For several years the settlers and Indians raided and retaliated against each other in random and isolated acts of violence. But the violence and frequency of these attacks increased each year until it reached a point where the U.S. government could no longer ignore it. Finally, in 1790 President Washington ordered federal troops to launch an offensive campaign against the Western Indian Confederacy. The resulting war was the largest and bloodiest conflict ever be fought between the U.S. government and the American Indians, and resulted in five years of warfare and thousands of dead on both sides.
The Indian alliance managed to militarily defy the U.S. government, and they soundly defeated U.S. troops in several vicious battles. But despite heavy losses, the U.S. finally delivered a crippling blow to the Indian alliance at the Battle of Fallen Timbers in 1794, and in 1795 forced the northwest Indians to agree to the Treaty of Greenville, which effectively ended both the Western Confederacy and the war.
Lands added during and after the American War for Independence
Under the Treaty of Greenville the U.S. government managed to establish a new border between Indian and U.S. lands, carving out for themselves the additional territories of Ohio and Indiana. These lands were then opened up to a new wave of settlers, which in turn would eventually lead to new conflicts with the Indians, resulting in further U.S. expansion.
The American government sealed their control over the Indian territory with the Treaty of Greenville. The defeat of the Western Confederacy meant that the Indians would never again be able to negotiate a halt to western expansion from a position of power, and the cultural expansion that America had inherited from the British would begin again with a renewed vigor. Regardless of the federal government’s promise to respect the rights of Indian private property, the Indian tribes had now been firmly reduced to a colonial status. And as the tribes would find out many times over the next hundred years, in imperial relationships, if economics or power politics demands it, the mother country can and will confiscate colonial property.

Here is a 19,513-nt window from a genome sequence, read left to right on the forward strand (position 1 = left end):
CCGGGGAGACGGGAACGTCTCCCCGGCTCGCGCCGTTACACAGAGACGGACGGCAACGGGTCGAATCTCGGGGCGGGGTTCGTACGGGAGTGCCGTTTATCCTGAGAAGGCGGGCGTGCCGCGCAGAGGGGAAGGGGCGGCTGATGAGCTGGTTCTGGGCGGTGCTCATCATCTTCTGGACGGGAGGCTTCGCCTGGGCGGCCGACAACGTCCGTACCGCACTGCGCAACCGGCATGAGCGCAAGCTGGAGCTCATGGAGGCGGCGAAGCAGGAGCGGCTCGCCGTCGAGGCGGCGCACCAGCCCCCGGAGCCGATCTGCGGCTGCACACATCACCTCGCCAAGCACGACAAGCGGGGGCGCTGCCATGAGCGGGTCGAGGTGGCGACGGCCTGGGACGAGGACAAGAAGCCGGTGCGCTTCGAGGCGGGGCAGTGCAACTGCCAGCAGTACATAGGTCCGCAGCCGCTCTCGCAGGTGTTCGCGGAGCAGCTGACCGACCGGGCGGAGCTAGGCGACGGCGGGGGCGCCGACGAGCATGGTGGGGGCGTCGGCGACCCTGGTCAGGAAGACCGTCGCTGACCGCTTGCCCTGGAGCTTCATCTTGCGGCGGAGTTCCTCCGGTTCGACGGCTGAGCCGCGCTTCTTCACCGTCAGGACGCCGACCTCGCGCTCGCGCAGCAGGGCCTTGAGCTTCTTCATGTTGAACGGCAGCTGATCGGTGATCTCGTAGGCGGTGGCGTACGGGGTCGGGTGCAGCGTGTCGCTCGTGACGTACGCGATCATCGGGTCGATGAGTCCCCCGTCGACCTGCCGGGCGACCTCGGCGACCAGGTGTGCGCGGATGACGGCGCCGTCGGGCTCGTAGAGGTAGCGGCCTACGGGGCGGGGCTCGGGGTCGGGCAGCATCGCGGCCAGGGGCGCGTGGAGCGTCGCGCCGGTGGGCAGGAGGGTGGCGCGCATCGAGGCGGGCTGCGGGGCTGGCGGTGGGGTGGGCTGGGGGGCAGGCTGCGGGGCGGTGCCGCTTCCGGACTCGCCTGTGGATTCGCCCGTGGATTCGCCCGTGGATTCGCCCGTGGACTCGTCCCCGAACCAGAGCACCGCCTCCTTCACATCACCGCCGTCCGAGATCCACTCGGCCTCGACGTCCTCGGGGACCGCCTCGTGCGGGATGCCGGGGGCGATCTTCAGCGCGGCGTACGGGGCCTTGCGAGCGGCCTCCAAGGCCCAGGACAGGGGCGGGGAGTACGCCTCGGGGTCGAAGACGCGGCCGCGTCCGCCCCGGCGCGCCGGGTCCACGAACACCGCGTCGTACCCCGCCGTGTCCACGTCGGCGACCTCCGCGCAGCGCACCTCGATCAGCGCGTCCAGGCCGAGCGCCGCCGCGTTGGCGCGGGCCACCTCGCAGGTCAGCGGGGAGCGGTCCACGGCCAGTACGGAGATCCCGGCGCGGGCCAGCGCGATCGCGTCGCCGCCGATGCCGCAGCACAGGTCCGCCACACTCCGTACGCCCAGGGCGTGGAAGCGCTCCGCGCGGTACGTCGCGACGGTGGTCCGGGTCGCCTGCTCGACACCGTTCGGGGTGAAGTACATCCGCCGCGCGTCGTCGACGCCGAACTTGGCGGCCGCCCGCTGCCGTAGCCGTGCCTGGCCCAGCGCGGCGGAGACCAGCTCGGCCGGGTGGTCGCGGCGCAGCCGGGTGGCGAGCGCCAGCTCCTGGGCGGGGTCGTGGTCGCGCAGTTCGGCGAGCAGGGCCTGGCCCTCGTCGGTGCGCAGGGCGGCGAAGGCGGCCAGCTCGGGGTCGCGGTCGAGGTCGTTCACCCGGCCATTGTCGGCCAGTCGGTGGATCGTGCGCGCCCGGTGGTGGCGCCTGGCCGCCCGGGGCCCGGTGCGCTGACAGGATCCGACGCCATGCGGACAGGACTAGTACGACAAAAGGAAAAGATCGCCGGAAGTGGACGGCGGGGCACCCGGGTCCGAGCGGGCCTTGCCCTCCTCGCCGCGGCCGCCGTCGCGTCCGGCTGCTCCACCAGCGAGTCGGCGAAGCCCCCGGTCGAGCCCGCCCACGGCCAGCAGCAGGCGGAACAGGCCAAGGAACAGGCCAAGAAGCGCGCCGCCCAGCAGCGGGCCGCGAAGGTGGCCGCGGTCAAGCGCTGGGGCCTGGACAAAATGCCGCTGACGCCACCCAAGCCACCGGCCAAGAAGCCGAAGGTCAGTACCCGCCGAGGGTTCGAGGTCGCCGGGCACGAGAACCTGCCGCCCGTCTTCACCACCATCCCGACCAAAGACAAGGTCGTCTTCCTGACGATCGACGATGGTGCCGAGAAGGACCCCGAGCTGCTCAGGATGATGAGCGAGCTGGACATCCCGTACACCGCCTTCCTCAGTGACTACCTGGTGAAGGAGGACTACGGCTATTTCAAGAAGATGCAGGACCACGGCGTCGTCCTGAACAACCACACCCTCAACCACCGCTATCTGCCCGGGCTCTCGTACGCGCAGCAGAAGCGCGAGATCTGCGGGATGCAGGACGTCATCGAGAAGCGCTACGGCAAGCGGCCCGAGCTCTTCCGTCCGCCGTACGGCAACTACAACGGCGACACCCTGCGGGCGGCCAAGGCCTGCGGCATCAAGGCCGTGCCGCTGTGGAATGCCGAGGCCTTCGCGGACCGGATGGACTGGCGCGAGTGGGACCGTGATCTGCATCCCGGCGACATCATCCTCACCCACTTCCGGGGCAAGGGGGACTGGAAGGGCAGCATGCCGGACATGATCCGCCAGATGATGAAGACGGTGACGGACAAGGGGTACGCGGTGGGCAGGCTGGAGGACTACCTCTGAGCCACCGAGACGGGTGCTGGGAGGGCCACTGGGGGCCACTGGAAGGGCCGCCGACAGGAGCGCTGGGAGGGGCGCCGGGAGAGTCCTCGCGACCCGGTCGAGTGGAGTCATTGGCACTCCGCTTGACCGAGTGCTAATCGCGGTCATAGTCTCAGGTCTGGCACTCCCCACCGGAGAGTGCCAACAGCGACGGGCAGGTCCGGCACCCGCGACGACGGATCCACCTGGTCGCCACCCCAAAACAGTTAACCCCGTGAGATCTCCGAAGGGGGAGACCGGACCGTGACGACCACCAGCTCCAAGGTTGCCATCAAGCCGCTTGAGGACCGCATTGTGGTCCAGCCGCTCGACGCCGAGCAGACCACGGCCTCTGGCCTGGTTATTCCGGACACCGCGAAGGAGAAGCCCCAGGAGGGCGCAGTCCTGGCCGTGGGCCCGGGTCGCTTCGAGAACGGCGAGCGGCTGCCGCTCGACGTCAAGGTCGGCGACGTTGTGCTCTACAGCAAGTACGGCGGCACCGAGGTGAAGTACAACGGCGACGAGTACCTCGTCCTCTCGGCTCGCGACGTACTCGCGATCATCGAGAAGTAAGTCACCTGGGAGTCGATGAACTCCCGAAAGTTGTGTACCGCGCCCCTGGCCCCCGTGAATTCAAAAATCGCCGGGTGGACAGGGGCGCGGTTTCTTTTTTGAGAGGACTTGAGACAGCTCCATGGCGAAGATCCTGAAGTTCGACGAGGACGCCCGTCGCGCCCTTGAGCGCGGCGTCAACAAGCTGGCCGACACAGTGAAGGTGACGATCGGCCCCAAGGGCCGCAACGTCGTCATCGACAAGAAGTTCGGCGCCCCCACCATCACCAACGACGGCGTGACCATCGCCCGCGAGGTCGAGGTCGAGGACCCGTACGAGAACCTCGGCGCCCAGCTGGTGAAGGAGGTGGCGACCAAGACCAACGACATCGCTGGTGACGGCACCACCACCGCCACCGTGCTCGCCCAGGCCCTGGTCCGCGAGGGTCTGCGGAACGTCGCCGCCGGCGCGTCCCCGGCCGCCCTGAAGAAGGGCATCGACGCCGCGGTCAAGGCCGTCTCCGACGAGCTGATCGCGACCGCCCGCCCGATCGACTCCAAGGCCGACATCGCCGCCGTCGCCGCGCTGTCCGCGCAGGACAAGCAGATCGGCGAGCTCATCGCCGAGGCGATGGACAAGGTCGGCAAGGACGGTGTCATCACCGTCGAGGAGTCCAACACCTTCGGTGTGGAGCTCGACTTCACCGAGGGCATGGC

For pre-Columbian American history see Charles C. Mann, 1493: Uncovering the New World Columbus Created (New York: Alfred A. Knopf, 2011), 41-49. For more regarding the “Native New World” following colonial expansion, see Michael Witgen’s An Infinity of Nations: How the Native New World Shaped Early North America (Philadelphia: University of Pennsylvania Press, 2012).
 This is not to say that this official policy was followed by the settlers, nor that land was purchased honestly (Stuart Banner, How the Indians Lost Their Land: Law and Power on the Frontier [Cambridge, Massachusetts: Belknap Press, 2007], 10ff).p
 Throughout this story it is essential to always remember that the Indian tribes and city-states were as much a cultural and political kaleidoscope as the nations of Europe. Concerning the decision by Indians to sell their lands, Banner writes: “Whites were never a single bloc with uniform interests, and neither were Indians. At all times there have been Indians with good reasons to sell land and others with good reasons not to sell. Many Indians opposed policies like removal and allotment, but many others supported them as the least bad of the available options, and those were not unreasonable positions at the time Indians were no more monolithic in their views than whites” (Ibid., 6). And while it is true that the westward expansion was often brutal, and characterized more by conquest than negotiation, the transferal of land from Indian ownership to the U.S. was a complex affair in which Indians asserted their independence in political negotiations. Referring to the Anishinaabeg Chief, Flat Mouth, Witgen writes: “Flat Mouth was not a simple son of the forest. Neither was he a conquered Indian chief, nor the leader of a dying people dependent on American handouts” (Witgen, An Infinity of Nations, 6).
 Ibid., 7. This paternalism was present in nearly all American interactions with less developed nations. Theodore Roosevelt once remarked that it was America’s job in the Caribbean to take “responsibility for all these little states,” a statement that defined his foreign policy and that of his successors (Robert Kagan, Dangerous Nation: America’s Place in the World, from it’s Earliest Days to the Dawn of the 20th Century [New York: Alfred A Knopf, 2006], 92-93). As Woodrow Wilson said on the eve of the invasion of Mexico in 1913: “I am going to teach the South American republics to elect good men!”